That short-haired little guy in the pet store is a Syrian hamster, known as a golden hamster if that's his color or a short-haired hamster if he's another shade. Long-haired Syrian hamsters, meanwhile, are called teddy bears. Bring yours home and take good care of him and you should enjoy his company for a couple of years.
Your little pet's ancestors hail from Syria, where they are close to extinction in the wild. When full-grown, the short-haired hamster is between 5.5 and 6 inches long, with females larger than males. The average lifespan is about two years, although some might make it to age three. Short- and long-haired Syrian hamsters have the same average life span. The right kind of food, housing and necessary veterinary care can help your short-haired friend reach his maximum life expectancy.
One way to shorten your hamster's life is to house him with another hamster. You'll end up with a rodent war, possibly to the death if you don't separate them. Short-haired hamsters must live alone. If you're buying them as pets for your kids, you need to purchase separate hamster housing and equipment for each one. There's a plus side -- if your children have separate bedrooms, there's no fighting over who gets to keep the pet's cage in their room. They can each have the pleasure.
In addition to feeding your pet a good quality commercial hamster food, you must make have fresh, clean water always available. Use water bottles rather than bowls to prevent contamination. You can give any hamster fruits and vegetables as treats, in small amounts -- think one teaspoon every day or two. He'll happily chew on carrots, apples and lettuce. Since his teeth grow all the time, he needs fiber to wear them down. Provide him with timothy hay or small pesticide-free sticks so he can gnaw. Line his cage with shredded newspaper, hay or wood shavings that don't contain cedar or pine, which can harm hamsters. Clean out waste products daily, changing the bedding every few days. Give your pet toilet paper or paper towel tubes to tunnel with, along with a hamster wheel for exercise.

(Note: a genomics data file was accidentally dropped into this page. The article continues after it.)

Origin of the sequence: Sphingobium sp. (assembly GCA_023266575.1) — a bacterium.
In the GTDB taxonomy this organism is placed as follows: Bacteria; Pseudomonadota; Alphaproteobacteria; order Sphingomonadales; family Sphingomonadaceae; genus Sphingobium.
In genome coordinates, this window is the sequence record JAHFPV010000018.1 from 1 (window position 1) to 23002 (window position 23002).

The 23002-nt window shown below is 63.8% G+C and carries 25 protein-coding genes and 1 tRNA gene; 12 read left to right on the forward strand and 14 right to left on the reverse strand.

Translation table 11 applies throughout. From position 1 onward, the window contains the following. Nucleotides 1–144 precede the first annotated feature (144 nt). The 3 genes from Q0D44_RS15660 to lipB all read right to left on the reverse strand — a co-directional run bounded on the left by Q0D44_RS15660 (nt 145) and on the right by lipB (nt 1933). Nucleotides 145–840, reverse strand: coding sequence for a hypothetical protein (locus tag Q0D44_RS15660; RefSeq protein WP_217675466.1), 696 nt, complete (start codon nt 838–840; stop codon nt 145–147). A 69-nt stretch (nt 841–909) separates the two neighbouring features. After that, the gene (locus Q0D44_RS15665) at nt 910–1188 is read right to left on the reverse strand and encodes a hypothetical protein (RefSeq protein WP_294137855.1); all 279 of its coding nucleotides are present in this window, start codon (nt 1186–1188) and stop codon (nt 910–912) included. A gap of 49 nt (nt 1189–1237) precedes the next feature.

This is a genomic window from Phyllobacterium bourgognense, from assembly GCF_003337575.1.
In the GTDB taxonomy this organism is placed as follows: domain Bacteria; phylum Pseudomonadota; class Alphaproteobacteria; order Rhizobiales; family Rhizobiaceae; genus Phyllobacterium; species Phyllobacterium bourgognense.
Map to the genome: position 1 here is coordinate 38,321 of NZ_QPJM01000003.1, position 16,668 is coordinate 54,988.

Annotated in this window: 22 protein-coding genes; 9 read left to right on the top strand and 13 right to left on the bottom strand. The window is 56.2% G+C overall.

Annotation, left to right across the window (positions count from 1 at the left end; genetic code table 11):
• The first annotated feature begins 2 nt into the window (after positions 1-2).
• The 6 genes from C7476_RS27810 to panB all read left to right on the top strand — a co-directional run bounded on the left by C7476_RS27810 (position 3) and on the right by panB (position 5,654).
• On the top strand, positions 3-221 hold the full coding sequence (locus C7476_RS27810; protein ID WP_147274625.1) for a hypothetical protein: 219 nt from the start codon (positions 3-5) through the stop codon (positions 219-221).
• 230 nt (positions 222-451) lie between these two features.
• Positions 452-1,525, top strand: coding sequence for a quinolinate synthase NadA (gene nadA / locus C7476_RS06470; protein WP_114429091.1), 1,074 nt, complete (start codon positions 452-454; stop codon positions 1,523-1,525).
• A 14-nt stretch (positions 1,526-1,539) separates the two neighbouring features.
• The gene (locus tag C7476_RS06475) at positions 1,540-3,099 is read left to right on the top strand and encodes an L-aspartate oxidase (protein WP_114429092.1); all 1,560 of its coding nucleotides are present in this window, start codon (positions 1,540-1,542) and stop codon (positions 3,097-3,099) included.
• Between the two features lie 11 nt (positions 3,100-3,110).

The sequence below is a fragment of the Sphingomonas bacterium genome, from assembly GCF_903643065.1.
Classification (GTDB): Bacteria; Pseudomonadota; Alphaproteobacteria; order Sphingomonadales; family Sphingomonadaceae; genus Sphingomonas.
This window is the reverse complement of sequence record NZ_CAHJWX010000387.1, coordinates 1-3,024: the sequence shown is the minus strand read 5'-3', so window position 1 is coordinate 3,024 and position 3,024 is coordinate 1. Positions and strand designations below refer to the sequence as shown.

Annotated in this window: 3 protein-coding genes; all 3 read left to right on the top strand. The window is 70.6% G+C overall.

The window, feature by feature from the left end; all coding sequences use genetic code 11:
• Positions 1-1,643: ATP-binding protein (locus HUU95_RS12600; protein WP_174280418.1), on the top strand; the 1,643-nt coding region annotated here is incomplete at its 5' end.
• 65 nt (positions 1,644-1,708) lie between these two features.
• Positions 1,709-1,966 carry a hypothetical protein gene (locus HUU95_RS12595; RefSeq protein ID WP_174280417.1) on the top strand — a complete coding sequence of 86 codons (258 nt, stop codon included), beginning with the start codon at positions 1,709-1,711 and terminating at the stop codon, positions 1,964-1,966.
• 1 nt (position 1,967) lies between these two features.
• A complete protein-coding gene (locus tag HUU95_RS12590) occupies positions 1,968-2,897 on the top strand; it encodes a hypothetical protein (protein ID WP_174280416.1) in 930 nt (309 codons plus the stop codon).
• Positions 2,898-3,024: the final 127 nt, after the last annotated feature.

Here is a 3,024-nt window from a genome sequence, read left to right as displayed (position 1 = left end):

Watch your hamster carefully for signs of illness. That means looking at his waste daily to note any color change in his poop or pee. A hunched appearance or refusal to eat is a red alert that something's wrong. Common illnesses include wet tail, a bacterial infection causing diarrhea. While a hamster can survive wet tail with veterinary treatment, Tyzzer's disease, which also causes diarrhea, is generally fatal. Take your pet to the vet if he experiences any loose feces.
As your hamster ages, he might develop certain types of cancer, especially lymphoma. Symptoms include weight, appetite and hair loss. Older male hamsters often develop skin cancer, or melanoma. While both genders are subject to kidney and liver failure as get older, females get sick at a younger age and in higher numbers than their male counterparts. Older hamsters also succumb to heart disease and stroke.
hamster image by cat from Fotolia.com
Jane Meggitt has been a writer for more than 20 years. In addition to reporting for a major newspaper chain, she has been published in "Horse News," "Suburban Classic," "Hoof Beats," "Equine Journal" and other publications. She has a Bachelor of Arts in English from New York University and an Associate of Arts from the American Academy of Dramatics Arts, New York City.